under

under

synonyms, antonyms, definitions, examples & translations of under in English

English Online Dictionary. What means under‎? What does under mean?

English

Etymology

From Middle English under, from Old English under, from Proto-Germanic *under (whence also German unter, Dutch onder, Danish and Norwegian under), from a merger of Proto-Indo-European *n̥dʰér (under) and *n̥tér (inside). Akin to Old High German untar (under), Sanskrit अन्तर् (antar, within), Latin infrā (below, beneath) and inter (between, among).

Pronunciation

  • (UK) IPA(key): /ˈʌndə(ɹ)/, [ˈɐn.də(ɹ)]
  • (US) IPA(key): /ˈʌndɚ/, [ˈʌn(ɾ)ɚ], [ˈʌɾ̃ɚ]
  • (Northern England) IPA(key): /ˈʊndə/
  • Rhymes: -ʌndə(ɹ)
  • Hyphenation: un‧der

Preposition

under

  1. In or at a lower level than, so as to be covered or surmounted by.
    We found some shade under a tree.
    About £10,000 was stuffed under the mattress.
    There is nothing new under the sun.
    • 1922, Virginia Woolf, Jacob's Room Chapter 1
      The little boys in the front bedroom had thrown off their blankets and lay under the sheets.
    1. Below the surface of.
      The crocodile lurked just under the water.
  2. From one side of to the other, passing beneath.
    I crawled under the fence.
    There is a tunnel under the English Channel.
  3. Less than.
    Interest rates are now under 1%.
    We can get there in under an hour.
  4. Subordinate to; subject to the control of.
  5. Within the category, classification or heading of.
    File this under "i" for "ignore".
  6. (figuratively) In the face of; in response to (some attacking force).
    • 2011, Tom Fordyce, Rugby World Cup 2011: England 12-19 France [5]
      England's World Cup dreams fell apart under a French onslaught on a night when their shortcomings were brutally exposed at the quarter-final stage.
  7. Using or adopting (a name, identity, etc.).
    • 2013, The Huffington Post, JK Rowling Pseudonym: Robert Galbraith's 'The Cuckoo's Calling' Is Actually By Harry Potter Author [6]
      J.K. Rowling has written a crime novel called 'The Cuckoo's Calling' under the pseudonym Robert Galbraith.

Synonyms

  • below
  • beneath
  • underneath

Antonyms

  • above
  • over

Translations

Adverb

under (not comparable)

  1. In or to a lower or subordinate position, or a position beneath or below something, physically or figuratively.
    pulled under by the currents
    weighed under by worry
    • 1825, Thomas Moore, The Minster Boy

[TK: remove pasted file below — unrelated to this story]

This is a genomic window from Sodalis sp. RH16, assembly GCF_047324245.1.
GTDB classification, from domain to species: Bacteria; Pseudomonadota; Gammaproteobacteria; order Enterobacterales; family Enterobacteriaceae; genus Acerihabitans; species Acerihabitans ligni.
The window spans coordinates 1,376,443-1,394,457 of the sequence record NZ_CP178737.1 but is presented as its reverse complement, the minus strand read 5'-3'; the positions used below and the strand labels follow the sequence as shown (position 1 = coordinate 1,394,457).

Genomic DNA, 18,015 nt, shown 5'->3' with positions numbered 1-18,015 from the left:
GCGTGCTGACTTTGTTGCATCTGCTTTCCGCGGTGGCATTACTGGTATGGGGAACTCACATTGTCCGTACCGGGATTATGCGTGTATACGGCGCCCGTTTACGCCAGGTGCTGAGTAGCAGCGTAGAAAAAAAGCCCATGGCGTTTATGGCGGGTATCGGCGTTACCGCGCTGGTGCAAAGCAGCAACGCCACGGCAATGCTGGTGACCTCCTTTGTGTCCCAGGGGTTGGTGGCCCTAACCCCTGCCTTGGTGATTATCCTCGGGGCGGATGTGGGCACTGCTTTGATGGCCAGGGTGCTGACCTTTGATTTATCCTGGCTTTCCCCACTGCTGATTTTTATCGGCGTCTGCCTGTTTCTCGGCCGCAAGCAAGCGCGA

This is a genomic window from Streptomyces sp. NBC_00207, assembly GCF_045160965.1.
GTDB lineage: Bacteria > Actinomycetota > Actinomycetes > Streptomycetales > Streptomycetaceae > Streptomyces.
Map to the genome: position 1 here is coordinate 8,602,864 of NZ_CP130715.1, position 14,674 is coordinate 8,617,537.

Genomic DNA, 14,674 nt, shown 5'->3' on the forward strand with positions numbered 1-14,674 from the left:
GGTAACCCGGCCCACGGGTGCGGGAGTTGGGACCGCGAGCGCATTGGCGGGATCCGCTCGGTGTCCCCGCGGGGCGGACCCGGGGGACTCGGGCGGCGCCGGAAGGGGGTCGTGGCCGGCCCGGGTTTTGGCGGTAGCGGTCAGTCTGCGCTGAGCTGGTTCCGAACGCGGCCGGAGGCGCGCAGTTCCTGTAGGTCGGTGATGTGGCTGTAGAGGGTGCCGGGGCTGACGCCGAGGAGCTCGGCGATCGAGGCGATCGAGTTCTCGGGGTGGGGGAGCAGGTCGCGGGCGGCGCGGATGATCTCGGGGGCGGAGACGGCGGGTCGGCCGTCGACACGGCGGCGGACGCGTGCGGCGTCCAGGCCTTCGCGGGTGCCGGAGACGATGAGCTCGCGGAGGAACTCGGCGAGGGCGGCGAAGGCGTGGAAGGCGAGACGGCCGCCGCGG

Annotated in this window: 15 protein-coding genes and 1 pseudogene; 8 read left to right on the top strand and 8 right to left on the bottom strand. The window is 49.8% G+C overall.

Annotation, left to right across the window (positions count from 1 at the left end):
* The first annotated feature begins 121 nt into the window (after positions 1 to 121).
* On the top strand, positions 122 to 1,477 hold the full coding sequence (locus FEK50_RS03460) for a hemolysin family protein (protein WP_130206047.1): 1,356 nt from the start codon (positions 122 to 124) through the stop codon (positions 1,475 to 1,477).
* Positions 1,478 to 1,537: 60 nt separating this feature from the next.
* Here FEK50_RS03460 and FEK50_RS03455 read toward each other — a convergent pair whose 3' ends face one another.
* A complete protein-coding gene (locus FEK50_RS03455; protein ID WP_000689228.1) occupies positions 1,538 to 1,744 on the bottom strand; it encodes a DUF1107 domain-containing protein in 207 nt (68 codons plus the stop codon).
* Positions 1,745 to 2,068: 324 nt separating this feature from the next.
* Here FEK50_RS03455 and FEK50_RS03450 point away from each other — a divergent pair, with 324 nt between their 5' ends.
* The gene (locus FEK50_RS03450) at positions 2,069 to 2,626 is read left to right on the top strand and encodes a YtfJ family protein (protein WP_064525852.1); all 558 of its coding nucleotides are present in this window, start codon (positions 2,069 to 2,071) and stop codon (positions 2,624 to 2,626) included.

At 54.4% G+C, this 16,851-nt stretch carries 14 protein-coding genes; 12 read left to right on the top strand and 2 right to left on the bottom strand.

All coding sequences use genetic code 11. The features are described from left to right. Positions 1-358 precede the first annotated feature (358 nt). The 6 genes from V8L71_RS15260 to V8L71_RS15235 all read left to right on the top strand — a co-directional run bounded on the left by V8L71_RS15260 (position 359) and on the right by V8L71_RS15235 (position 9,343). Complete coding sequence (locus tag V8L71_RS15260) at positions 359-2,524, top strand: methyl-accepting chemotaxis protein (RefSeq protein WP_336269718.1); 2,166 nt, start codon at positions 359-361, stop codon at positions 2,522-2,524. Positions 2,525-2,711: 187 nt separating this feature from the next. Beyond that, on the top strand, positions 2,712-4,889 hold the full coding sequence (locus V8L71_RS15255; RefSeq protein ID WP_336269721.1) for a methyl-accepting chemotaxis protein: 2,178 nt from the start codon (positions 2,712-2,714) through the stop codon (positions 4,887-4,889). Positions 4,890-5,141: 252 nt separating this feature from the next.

The minstrel fell, but the foeman's chain / Could not bring his proud soul under.
  2. So as to pass beneath something.
    There's quite a gap, so you may be able to sneak under.
  3. (usually in compounds) Insufficiently.
    The plants were underwatered.
    Women are under-represented.
  4. (informal) In or into an unconscious state.
    It took the hypnotist several minutes to make his subject go under.

Synonyms

  • below
  • beneath

Antonyms

  • above
  • over

Translations

Adjective

under (comparative more under, superlative most under)

  1. Lower; beneath something.
    This treatment protects the under portion of the car from rust.
    (in compounds) underbelly, underside, undershirt, undersecretary
  2. In a state of subordination, submission or defeat.
    The army could not keep the people under.
    • 1611, Bible (King James Version), 1 Corinthians ix. 27
      I keep under my body, and bring it into subjection.
    • 1892, Sir George Giffard, Reminiscences of a Naval Officer (page 45)
      When ready for sea we went up to Greenhithe, that their lordships might inspect us, and then to Portsmouth, to take troops to Cork, a pleasant trip; but the troops left us a legacy of "mahogany flats," with which their beds were so swarming that we never got them under.
  3. (medicine, colloquial) Under anesthesia, especially general anesthesia; sedated.
    Ensure the patient is sufficiently under.
  4. (informal) Insufficient or lacking in a particular respect.
    This chicken is a bit under. (insufficiently cooked)
    This bag of apples feels under. (of insufficient weight)
    My pay packet last week was £10 under. (of insufficient monetary amount)

Derived terms

See also under-

References